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HTTP is the application-layer protocol that most web pages are transferred with. HTTP keep-alive connections can be re-used for multiple requests, as opposed to non-keep-alive connections, which are limited to one request. Using keep-alive connections improves performance. If a proxy server is not configured, the total number of HTTP keep-alive connections the application can make to each site is limited by this preference. If more connections are needed, they are queued until a connection "slot" is available.

Possible values and their effects

This preference takes values between 1 and 255 inclusive, directly corresponding to the maximum number of HTTP keep-alive connections the application can have open at once to a single server. (Default: 2. Firefox 3: 6)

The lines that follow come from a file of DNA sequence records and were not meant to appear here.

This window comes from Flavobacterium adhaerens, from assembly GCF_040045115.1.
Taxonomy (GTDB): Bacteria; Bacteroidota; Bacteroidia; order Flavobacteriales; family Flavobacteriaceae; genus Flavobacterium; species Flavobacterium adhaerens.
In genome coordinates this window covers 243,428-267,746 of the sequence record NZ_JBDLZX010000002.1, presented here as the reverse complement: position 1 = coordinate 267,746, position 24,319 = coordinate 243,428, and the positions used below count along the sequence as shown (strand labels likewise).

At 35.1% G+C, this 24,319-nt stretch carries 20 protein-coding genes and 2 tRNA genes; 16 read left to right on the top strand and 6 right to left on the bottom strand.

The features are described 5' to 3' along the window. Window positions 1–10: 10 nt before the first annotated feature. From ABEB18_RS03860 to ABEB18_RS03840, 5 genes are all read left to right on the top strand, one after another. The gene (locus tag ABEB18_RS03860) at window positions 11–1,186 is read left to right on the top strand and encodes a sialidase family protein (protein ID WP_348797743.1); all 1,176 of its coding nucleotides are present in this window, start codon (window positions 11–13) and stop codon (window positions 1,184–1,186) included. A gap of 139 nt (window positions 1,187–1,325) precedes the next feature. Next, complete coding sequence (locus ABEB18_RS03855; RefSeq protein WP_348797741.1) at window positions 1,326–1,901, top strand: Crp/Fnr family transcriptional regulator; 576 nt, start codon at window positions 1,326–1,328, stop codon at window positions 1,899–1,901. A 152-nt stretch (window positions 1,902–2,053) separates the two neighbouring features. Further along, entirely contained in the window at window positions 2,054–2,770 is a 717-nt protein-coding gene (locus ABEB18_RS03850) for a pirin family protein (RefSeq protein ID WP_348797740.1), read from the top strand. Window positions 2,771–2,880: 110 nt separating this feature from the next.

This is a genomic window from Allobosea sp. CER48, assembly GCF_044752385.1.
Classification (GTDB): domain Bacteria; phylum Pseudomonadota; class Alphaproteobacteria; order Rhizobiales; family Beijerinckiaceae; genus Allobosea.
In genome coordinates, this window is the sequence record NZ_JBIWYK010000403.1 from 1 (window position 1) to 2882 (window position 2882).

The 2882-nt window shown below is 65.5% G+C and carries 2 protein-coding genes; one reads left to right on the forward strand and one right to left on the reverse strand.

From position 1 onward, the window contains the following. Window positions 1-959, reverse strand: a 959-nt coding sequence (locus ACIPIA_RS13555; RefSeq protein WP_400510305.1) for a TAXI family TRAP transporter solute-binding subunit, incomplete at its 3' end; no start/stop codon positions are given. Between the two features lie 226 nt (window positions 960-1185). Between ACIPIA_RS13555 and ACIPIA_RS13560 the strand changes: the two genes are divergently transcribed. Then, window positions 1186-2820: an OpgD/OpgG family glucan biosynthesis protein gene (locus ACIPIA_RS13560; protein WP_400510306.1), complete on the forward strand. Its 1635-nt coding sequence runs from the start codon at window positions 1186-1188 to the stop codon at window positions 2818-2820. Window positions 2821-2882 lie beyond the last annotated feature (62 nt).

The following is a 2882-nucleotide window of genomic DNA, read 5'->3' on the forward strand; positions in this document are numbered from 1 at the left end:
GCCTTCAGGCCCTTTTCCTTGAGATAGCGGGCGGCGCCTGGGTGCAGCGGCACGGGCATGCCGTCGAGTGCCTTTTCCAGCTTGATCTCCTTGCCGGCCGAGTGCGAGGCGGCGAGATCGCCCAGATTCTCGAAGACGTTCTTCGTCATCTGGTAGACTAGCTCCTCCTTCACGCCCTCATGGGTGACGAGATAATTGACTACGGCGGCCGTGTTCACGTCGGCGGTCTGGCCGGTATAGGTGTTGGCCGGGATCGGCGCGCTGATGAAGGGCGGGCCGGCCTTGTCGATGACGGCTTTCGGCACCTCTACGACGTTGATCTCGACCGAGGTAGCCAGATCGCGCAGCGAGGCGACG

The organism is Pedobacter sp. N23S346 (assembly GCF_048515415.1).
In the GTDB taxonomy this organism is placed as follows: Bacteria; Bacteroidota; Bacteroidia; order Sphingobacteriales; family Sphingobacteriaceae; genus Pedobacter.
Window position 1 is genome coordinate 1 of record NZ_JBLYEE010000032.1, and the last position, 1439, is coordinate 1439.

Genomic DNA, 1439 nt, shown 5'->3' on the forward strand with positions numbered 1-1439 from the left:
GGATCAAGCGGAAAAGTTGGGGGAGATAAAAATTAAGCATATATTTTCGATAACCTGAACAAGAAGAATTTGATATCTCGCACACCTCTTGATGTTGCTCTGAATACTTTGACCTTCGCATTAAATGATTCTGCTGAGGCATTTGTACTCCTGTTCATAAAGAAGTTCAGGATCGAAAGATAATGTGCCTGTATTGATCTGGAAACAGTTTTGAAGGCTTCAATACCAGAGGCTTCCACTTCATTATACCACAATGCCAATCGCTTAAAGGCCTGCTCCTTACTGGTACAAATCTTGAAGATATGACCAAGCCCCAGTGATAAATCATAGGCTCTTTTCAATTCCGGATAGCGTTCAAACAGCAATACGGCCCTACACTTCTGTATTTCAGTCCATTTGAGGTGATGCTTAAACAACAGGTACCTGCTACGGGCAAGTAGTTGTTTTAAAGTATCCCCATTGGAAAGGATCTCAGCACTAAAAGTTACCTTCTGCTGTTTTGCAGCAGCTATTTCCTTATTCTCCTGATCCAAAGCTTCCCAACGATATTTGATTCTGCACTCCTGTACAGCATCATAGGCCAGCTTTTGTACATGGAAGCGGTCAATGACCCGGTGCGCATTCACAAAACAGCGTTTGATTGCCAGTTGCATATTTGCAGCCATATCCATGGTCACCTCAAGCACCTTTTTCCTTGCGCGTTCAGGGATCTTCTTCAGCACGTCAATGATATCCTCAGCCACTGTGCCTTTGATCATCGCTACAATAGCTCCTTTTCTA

Recommended settings

If you are not using a proxy and experience problems not being able to download multiple files, you can raise this value. It is, however, considered poor etiquette to make too many connections to a server and may lead to you being banned from that server. Anything above 10 is excessive.

First checked in

2001-09-04 by Darin Fisher

Has an effect in

  • Netscape (all versions since 7.0)
  • Mozilla Suite (all versions since 0.9.4)
  • Mozilla Phoenix (all versions)
  • Mozilla Firebird (all versions)
  • Mozilla Firefox (all versions)
  • SeaMonkey (all versions)
  • Camino (all versions)
  • Minimo (all versions)

Related bugs

Related preferences

External links